Identity Theft Is Easy

I was watching the Today Show this morning and they had a short piece on the NYC’s implementation of free wireless in many of the subway stations in the city.  Free Wi-Fi can be found at many businesses today (many food chains are now offering it to their customers; Starbucks, Dunkin Donuts, etc…) and it is often a great convenience to people who are out and about with their iPads and/or their smartphones.  But with this simplicity comes responsibility.

What the majority of WiFi users do not realize is just how EASY it is for a hacker to grab your signal “out of the air” and analyze it on their laptops almost instantaneously, as you are browsing the web.  So what does this mean?  Well if you are checking your emails and are not using a secured connection, bingo!  The hacker now has your email address and password.  If you are logging into a small ecommerce site to check the status of your order and it is unencrypted, guess what?  They now have your username and password to that site.  AND if you are placing a new order and entering in your credit card on an unencrypted connection… well I think you know…

There are two tools to help you protect yourself and your data.  First when using Wi-Fi connections to connect to your work or to your home computers, if its possible, look to setup a VPN (virtual private network) to make your connections.  So as not to get too technical, think of a VPN as a special tunnel on the Internet where only your data can move through – if anyone should try to intercept your data “out of the air”, all they will see are random characters and numbers; basically gibberish.

For those of you that may not have the means to setup/maintain a VPN, the second tool is to make sure your sensitive data connections are using SSL (secure socket layer) protection.  (in your browser the website should read https:\ versus a non-encrypted site name of http:\  (does not have the “s” in the http).

This goes for your email servers as well.  If you are unsure, definitely ask someone to check it out for you, to make sure your email server is using SSL or TLS.

As a final note, to give you a quick example, below is a free utility that anyone can download from Microsoft and use (click the images to zoom in).  While it isn’t exactly a tool a hacker would use to sniff Wi-Fi connections, it does show you how easy these utilities are made, to help read sensitive information.  The first screen shot shows a user logging into an unencrypted website via FTP (notice the username and password shown).  The second screen shot shows an encrypted connection using SSL.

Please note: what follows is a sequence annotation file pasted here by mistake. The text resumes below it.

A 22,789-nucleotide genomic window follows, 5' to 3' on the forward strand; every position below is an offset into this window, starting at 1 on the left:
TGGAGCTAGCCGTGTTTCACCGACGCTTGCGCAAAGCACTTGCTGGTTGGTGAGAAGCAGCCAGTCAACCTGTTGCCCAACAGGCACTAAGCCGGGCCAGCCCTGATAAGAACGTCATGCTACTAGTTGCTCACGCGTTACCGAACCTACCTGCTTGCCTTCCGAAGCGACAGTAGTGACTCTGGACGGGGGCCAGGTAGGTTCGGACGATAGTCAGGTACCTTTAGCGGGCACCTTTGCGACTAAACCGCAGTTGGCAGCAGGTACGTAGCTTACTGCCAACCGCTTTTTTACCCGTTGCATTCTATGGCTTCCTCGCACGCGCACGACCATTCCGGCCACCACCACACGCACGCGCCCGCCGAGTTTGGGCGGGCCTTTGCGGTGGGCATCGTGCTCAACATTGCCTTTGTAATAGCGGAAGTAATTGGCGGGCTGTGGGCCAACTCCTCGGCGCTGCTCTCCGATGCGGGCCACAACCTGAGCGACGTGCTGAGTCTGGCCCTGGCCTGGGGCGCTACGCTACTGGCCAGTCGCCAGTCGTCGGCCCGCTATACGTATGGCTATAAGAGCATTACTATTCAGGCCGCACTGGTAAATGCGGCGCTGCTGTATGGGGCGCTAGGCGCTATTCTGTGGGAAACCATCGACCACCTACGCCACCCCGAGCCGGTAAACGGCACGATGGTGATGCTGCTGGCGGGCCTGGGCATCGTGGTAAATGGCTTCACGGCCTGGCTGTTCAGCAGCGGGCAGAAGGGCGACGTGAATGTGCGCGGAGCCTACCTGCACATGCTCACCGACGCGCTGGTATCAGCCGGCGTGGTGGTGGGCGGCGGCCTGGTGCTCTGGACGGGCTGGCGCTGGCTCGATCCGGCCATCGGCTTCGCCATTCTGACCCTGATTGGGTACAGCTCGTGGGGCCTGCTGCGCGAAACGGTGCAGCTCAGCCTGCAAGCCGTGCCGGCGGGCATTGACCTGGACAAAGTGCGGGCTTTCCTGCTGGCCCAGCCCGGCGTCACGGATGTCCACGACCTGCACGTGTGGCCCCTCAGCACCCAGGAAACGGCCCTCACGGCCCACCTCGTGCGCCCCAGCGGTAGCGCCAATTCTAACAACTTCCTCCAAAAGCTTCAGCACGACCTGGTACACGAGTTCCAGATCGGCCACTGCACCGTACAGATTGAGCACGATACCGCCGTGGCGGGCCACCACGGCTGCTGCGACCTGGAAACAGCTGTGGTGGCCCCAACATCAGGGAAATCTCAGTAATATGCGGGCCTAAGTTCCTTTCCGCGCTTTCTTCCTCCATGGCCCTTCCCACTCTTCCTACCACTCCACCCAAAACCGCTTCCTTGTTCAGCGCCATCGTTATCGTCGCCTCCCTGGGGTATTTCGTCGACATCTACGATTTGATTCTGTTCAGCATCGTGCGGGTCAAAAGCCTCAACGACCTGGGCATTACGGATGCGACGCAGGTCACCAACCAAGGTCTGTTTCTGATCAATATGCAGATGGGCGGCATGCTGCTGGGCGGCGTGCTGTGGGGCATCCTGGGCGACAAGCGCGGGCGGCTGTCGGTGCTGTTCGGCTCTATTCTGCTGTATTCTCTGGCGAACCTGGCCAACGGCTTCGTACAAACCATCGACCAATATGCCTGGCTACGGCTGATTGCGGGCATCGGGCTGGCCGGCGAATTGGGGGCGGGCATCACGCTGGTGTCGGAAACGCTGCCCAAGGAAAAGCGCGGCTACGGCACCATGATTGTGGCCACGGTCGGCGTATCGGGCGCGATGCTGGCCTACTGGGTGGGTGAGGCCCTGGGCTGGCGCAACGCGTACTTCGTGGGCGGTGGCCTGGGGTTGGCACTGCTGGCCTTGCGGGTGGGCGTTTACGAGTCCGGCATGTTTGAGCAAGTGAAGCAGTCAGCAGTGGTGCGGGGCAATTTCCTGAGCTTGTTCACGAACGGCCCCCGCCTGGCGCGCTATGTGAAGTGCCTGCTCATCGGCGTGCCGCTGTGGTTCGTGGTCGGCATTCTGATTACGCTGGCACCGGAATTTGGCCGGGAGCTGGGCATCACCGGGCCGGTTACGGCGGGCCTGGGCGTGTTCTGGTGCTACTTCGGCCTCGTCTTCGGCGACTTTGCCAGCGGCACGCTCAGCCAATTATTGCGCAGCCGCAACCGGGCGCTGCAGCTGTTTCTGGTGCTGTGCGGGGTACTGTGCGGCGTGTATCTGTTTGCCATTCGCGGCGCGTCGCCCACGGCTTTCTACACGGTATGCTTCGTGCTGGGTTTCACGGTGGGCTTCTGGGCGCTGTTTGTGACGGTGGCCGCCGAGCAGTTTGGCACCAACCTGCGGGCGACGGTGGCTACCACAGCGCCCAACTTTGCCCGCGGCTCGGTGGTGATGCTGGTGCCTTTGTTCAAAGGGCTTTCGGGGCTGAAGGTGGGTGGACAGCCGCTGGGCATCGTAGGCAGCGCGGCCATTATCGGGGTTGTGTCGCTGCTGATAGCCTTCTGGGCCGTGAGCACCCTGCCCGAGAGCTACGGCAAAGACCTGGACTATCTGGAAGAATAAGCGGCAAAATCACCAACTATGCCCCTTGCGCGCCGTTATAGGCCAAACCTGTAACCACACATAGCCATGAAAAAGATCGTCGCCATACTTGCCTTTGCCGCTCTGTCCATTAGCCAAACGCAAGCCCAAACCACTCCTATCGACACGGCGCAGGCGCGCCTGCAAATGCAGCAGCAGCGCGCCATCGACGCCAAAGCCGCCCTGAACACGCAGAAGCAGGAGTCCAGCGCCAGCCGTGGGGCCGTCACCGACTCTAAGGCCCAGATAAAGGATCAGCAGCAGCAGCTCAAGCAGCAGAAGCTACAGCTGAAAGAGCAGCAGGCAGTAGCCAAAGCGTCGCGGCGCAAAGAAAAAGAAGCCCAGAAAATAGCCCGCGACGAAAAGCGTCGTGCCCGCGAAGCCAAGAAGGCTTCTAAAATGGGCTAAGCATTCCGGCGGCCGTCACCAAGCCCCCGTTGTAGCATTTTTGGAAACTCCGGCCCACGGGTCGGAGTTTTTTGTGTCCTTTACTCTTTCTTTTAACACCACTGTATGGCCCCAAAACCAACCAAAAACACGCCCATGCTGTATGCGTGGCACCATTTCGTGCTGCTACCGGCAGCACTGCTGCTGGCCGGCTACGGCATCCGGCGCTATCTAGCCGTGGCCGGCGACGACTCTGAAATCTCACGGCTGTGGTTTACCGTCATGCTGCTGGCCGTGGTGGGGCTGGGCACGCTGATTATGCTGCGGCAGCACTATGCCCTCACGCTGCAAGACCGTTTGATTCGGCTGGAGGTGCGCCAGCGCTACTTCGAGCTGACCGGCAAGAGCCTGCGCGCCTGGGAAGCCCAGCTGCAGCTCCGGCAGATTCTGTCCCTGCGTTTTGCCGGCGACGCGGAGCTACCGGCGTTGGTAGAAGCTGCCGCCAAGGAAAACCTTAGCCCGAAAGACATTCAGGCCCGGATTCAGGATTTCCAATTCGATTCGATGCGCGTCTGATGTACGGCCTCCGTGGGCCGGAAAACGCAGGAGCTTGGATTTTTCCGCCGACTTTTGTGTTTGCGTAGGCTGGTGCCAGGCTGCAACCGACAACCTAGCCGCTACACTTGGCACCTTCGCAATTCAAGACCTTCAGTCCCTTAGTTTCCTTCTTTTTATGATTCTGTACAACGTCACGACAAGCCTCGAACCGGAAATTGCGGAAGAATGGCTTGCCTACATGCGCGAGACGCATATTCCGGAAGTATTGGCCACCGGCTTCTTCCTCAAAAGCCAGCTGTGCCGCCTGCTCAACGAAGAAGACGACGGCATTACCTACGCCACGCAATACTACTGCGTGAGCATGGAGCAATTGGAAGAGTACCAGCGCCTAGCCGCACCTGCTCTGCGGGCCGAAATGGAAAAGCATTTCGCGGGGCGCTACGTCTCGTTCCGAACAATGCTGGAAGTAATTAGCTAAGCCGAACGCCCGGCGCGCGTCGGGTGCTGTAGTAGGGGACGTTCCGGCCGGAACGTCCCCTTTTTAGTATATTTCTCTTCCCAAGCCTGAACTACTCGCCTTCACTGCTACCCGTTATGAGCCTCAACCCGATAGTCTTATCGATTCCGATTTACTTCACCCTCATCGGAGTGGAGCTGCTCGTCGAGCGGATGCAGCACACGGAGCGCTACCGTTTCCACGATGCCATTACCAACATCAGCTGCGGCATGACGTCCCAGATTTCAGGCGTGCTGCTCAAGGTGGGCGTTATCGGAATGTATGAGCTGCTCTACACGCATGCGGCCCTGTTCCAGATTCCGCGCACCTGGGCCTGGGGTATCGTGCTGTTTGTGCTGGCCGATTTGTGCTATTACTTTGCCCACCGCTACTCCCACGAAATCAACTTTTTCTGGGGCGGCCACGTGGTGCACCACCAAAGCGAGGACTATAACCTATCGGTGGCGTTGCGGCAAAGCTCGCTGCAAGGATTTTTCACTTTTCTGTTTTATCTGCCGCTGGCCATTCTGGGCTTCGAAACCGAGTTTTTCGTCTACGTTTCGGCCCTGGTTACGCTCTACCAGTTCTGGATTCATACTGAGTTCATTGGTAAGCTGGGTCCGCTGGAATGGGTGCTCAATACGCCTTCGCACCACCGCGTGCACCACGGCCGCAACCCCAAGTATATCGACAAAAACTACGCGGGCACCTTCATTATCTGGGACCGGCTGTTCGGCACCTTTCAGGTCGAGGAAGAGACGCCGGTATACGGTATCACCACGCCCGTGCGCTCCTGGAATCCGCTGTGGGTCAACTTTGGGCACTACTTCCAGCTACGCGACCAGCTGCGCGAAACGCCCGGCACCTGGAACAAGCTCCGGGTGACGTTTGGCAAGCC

All that was needed to see the information going across the net via Wi-Fi was to press the Start button on the software.  That’s it.

Be wise. be safe.

No encryption for Wi-FiEncrytped Connection across Wi-Fi

Apple, Apps & Your Business

“We need an iPhone app fast!”
We have heard this quite often over the past year, from current and new clients alike. The question we immediately ask is “Are you sure?” It’s not that we don’t want the business, but rather we want to make sure the client understands what is involved in designing and building a native Apple app. Putting aside the red tape and aggravation of getting an app listed in the iTunes store for a minute (it can take months to get your app approved and listed on iTunes), building a true native app isn’t a 1, 2, 3 type of project (and beware anyone who tries to sell you that it is).

Most of all, if you are not looking to charge for your app, then maybe a native Apple app is not for you. Just maybe a mobile web-app is more of what you need.  A mobile web-app runs on most smart phones and not just on a single platform (like how an Apple app only runs on Apple devices). You won’t need to get anyone’s approval to share your app, and best of all integrating a mobile web-app with your current website is often quite easy. The drawbacks to the mobile web-app approach mostly have to do with the app getting access to the higher features of the newer smartphones (like the phone’s camera or GPS chip). But that is changing as most mobile phone manufacturers are starting to allow developers to access to these features without having to write device specific apps.

As with anything “tech”, there are always alternatives. Our advice? Do your best to start all new projects with an open mind and be open to your developer’s suggestions.